SINGAPORE - The Cross Island MRT Line (CRL) will run directly under Singapore's largest nature reserve, instead of skirting around it.
Announcing its decision on Wednesday (Dec 4), the Ministry of Transport (MOT) said the direct alignment will have tunnels going 70m below the Central Catchment Nature Reserve.
Both options - going directly under and skirting around the reserve - are considered viable after an in-depth study, but nature groups had strongly called for the skirting alignment to prevent detrimental impact on flora and fauna in the gazetted reserve near MacRitchie Reservoir.
MOT said the direct alignment will result in the total travel time becoming six minutes shorter than the skirting option.
Fares will also be about 15 per cent lower per trip on average as the route is shorter and more direct, and construction cost is expected to be $2 billion lower.
The ministry also said the direct route will be more environmentally friendly in the long run, as it "has lower energy consumption".
The 50km CRL will run from Changi to Jurong, and will serve estates such as Pasir Ris, Ang Mo Kio and Clementi. It is expected to have an initial ridership of 600,000 per day when it is completed by 2031.
The line was announced in early 2013, and preliminary plans showed it running under primary and secondary forests in the Central Catchment Nature Reserve.
Nature groups, alarmed by the environmental harm which the construction and operation of an underground MRT line right across the heart of the reserve could cause, suggested that the line be built along Lornie Road. This alternative route skirts around the reserve.
The Land Transport Authority (LTA) commissioned a two-phase Environmental Impact Assessment for both alignment options in 2014.
In a statement, the MOT outlined the measures it will take to mitigate the line's environmental impact, based on feedback from nature groups.
Tunnelling as deep as 70m below the reserve - equivalent to the height of a 25-storey HDB block - will ensure the work is fully carried out through hard granite rock, far away from surface flora and fauna, it said.
No surface works will be done in the reserve, it added, noting that typical MRT tunnels are 20m to 30m underground.
There will be two work sites outside the reserve, one along Island Club Road and the second on the western edge of the reserve across from the Pan Island Expressway.
"LTA is committed to explore ways to further optimise the layout of these worksites to minimise land take and any potential disturbance," said MOT.
In a Facebook post, Transport Minister Khaw Boon Wan said the Government had agonised over the alignment as the reserve is "a special part of Singapore".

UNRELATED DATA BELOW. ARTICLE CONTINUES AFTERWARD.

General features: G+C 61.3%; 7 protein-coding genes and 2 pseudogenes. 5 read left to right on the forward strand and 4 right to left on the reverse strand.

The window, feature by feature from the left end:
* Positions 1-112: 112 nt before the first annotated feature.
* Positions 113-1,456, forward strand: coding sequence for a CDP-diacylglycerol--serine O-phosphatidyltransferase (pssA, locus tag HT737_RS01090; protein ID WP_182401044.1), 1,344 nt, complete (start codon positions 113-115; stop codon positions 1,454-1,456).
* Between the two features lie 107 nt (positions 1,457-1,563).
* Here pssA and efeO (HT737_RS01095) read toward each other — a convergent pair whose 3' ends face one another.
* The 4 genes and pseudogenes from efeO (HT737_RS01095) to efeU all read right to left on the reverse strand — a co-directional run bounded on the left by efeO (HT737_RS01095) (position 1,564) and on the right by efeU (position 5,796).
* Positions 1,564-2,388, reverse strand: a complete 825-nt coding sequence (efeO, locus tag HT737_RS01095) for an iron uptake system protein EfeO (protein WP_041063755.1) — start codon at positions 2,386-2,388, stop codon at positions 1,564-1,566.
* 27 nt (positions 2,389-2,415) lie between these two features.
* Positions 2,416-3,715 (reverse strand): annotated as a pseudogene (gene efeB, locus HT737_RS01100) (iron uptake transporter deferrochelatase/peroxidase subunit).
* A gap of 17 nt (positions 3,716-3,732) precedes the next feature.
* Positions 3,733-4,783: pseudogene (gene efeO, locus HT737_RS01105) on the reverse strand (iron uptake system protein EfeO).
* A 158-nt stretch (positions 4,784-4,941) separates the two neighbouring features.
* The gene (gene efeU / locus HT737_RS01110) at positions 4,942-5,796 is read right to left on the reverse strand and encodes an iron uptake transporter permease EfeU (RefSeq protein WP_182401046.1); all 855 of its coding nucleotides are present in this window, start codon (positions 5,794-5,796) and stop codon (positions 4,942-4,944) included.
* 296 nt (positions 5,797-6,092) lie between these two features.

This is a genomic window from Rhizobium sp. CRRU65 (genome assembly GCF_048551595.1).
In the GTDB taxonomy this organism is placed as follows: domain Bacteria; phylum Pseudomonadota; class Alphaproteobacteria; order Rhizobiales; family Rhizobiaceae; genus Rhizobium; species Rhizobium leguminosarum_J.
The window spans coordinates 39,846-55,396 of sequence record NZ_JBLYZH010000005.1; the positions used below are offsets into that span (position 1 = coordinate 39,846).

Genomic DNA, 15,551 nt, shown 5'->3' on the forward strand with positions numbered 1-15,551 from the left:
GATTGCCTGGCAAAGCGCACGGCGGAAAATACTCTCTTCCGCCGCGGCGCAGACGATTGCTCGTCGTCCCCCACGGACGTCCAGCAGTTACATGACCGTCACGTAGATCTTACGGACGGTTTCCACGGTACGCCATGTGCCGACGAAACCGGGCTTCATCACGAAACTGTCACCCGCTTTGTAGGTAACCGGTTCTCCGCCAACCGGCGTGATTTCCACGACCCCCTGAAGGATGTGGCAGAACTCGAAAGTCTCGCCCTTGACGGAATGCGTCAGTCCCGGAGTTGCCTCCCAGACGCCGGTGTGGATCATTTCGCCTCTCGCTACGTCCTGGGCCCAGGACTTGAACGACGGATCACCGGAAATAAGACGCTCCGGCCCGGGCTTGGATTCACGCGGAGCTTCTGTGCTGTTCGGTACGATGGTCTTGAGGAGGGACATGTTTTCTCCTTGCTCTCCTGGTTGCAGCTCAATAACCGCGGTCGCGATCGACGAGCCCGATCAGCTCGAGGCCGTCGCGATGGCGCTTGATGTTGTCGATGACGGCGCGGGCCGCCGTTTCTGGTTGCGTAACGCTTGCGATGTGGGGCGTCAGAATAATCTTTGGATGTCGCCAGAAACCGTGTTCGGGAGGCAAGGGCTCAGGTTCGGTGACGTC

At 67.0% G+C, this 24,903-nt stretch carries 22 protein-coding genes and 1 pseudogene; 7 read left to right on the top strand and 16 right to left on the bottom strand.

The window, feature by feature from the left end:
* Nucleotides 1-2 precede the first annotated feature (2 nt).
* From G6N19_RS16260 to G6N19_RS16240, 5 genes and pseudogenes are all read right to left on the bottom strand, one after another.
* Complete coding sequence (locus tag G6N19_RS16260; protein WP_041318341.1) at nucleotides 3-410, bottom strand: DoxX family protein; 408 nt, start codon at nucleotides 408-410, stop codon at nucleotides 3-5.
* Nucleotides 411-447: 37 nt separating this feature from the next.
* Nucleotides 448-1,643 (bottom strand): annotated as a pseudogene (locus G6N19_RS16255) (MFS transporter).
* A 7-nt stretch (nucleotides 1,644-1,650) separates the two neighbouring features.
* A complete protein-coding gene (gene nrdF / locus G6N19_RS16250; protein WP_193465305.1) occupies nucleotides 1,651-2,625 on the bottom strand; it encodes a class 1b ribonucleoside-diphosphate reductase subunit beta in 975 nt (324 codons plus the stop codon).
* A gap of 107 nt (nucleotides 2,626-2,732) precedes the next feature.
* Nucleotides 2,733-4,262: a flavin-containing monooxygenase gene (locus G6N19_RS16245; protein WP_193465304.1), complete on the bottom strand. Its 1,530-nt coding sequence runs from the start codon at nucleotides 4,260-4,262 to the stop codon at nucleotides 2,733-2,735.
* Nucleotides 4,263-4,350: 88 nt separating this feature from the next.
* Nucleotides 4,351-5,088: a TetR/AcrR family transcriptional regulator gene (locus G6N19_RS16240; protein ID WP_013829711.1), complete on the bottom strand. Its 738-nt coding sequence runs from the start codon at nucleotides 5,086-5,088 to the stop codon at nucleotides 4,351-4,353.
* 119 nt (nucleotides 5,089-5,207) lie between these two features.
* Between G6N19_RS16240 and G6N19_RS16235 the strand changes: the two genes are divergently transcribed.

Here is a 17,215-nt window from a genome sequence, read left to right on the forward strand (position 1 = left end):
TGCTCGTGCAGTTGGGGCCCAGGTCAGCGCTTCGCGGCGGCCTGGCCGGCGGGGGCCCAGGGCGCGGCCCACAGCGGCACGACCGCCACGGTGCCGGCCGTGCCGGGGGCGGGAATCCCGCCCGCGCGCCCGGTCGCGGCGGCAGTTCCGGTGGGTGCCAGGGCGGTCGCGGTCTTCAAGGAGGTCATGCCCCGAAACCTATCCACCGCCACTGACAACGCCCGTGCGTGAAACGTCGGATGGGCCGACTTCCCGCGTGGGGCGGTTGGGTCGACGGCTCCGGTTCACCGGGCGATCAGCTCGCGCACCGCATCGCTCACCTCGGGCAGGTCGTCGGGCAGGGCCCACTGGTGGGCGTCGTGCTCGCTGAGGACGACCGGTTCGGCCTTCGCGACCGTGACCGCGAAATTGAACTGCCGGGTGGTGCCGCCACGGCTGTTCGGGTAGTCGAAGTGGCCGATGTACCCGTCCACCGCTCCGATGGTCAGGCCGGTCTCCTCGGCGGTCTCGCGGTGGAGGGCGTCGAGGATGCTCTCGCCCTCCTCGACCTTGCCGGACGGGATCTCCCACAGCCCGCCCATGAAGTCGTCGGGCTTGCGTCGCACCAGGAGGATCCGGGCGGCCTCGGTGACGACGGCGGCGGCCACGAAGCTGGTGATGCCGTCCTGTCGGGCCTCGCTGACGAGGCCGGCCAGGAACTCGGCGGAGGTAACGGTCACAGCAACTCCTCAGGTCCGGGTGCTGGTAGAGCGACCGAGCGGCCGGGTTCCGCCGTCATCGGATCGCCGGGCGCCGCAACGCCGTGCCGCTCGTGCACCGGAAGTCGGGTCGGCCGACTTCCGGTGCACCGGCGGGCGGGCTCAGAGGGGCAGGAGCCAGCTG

Skirting the CRL around the nature reserve would "cost taxpayers and commuters dearly", he said.
The Government decided to tunnel much deeper compared to regular MRT lines "so that any impact on the flora and fauna in the nature reserve can be almost completely eliminated", he added.
Speaking to reporters after the announcement, Senior Minister of State for Transport Lam Pin Min said that "the environment assessment has shown that both alignments are feasible". Also, the skirting option would result in longer travel time, additional construction as well as expected higher commuter fares. "We have therefore decided on the direct alignment," he said.
Asked about a potentially unfavourable effect the direct alignment would have on network capacity factor - a fare adjustment component which takes into account the capacity of a transport service vis-a-vis actual usage - because it goes through nearly 4km of unpopulated area under the nature reserve, Dr Lam said: "That is a separate issue... we will address that subsequently."
The decision of whether the Cross Island Line will go under or around Singapore's largest nature reserve was six years in the making.
Nature groups were concerned that building a train line under a protected nature reserve would set a precedent for future work in nature areas.
MOT said various factors had been taken into consideration before the direct alignment was selected, including the findings from the environmental study.
The first phase, which had looked at the impact of soil works on the flora and fauna of the nature reserve, had determined that preliminary tests could have a "moderate" impact on wildlife if measures to reduce impact were carried out.
The second phase, which was released earlier this year, had looked at the impact of the construction and operation of the line. It also concluded that this impact could be reduced if mitigation measures are carried out.